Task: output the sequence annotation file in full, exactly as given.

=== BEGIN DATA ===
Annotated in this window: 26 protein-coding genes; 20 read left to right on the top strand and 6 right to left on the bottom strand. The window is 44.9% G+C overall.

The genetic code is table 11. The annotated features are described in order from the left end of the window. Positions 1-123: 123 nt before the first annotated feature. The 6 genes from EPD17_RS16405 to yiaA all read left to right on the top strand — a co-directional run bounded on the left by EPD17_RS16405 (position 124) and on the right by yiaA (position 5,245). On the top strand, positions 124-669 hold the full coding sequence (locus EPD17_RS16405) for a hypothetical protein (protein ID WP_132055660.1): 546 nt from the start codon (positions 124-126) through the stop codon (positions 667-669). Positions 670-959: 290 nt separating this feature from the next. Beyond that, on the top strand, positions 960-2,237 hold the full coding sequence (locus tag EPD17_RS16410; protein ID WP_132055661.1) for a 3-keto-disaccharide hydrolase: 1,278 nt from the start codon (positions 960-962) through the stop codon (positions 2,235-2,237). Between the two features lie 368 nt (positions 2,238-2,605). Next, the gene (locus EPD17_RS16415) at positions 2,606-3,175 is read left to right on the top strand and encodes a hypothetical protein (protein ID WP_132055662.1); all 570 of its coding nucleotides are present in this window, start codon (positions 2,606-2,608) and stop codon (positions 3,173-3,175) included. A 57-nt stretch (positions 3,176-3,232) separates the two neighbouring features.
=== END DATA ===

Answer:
Annotated in this window: 26 protein-coding genes; 20 read left to right on the top strand and 6 right to left on the bottom strand. The window is 44.9% G+C overall.

The genetic code is table 11. The annotated features are described in order from the left end of the window. Positions 1-123: 123 nt before the first annotated feature. The 6 genes from EPD17_RS16405 to yiaA all read left to right on the top strand — a co-directional run bounded on the left by EPD17_RS16405 (position 124) and on the right by yiaA (position 5,245). On the top strand, positions 124-669 hold the full coding sequence (locus EPD17_RS16405) for a hypothetical protein (protein ID WP_132055660.1): 546 nt from the start codon (positions 124-126) through the stop codon (positions 667-669). Positions 670-959: 290 nt separating this feature from the next. Beyond that, on the top strand, positions 960-2,237 hold the full coding sequence (locus tag EPD17_RS16410; protein ID WP_132055661.1) for a 3-keto-disaccharide hydrolase: 1,278 nt from the start codon (positions 960-962) through the stop codon (positions 2,235-2,237). Between the two features lie 368 nt (positions 2,238-2,605). Next, the gene (locus EPD17_RS16415) at positions 2,606-3,175 is read left to right on the top strand and encodes a hypothetical protein (protein ID WP_132055662.1); all 570 of its coding nucleotides are present in this window, start codon (positions 2,606-2,608) and stop codon (positions 3,173-3,175) included. A 57-nt stretch (positions 3,176-3,232) separates the two neighbouring features.